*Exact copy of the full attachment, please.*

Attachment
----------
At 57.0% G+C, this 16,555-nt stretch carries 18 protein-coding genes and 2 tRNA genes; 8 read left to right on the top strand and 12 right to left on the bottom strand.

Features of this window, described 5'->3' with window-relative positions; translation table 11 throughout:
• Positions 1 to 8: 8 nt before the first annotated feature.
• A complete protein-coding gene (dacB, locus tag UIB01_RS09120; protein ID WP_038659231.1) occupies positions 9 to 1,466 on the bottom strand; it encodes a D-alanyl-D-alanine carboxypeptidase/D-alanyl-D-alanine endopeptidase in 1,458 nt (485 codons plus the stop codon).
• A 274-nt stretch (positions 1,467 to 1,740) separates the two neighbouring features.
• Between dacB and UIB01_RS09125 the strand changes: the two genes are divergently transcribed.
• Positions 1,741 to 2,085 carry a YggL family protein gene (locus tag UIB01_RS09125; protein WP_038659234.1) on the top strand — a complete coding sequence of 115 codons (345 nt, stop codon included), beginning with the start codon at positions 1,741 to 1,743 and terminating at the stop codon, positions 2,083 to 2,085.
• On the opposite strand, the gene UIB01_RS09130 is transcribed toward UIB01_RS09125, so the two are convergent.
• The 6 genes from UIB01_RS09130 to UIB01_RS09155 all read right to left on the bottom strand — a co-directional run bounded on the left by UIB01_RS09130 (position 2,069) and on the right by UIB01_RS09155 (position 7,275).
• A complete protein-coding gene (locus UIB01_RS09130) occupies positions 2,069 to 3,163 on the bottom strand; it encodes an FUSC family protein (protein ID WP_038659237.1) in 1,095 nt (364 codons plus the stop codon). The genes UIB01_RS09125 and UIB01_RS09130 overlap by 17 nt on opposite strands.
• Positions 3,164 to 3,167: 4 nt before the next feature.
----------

At 57.0% G+C, this 16,555-nt stretch carries 18 protein-coding genes and 2 tRNA genes; 8 read left to right on the top strand and 12 right to left on the bottom strand.

Features of this window, described 5'->3' with window-relative positions; translation table 11 throughout:
• Positions 1 to 8: 8 nt before the first annotated feature.
• A complete protein-coding gene (dacB, locus tag UIB01_RS09120; protein ID WP_038659231.1) occupies positions 9 to 1,466 on the bottom strand; it encodes a D-alanyl-D-alanine carboxypeptidase/D-alanyl-D-alanine endopeptidase in 1,458 nt (485 codons plus the stop codon).
• A 274-nt stretch (positions 1,467 to 1,740) separates the two neighbouring features.
• Between dacB and UIB01_RS09125 the strand changes: the two genes are divergently transcribed.
• Positions 1,741 to 2,085 carry a YggL family protein gene (locus tag UIB01_RS09125; protein WP_038659234.1) on the top strand — a complete coding sequence of 115 codons (345 nt, stop codon included), beginning with the start codon at positions 1,741 to 1,743 and terminating at the stop codon, positions 2,083 to 2,085.
• On the opposite strand, the gene UIB01_RS09130 is transcribed toward UIB01_RS09125, so the two are convergent.
• The 6 genes from UIB01_RS09130 to UIB01_RS09155 all read right to left on the bottom strand — a co-directional run bounded on the left by UIB01_RS09130 (position 2,069) and on the right by UIB01_RS09155 (position 7,275).
• A complete protein-coding gene (locus UIB01_RS09130) occupies positions 2,069 to 3,163 on the bottom strand; it encodes an FUSC family protein (protein ID WP_038659237.1) in 1,095 nt (364 codons plus the stop codon). The genes UIB01_RS09125 and UIB01_RS09130 overlap by 17 nt on opposite strands.
• Positions 3,164 to 3,167: 4 nt before the next feature.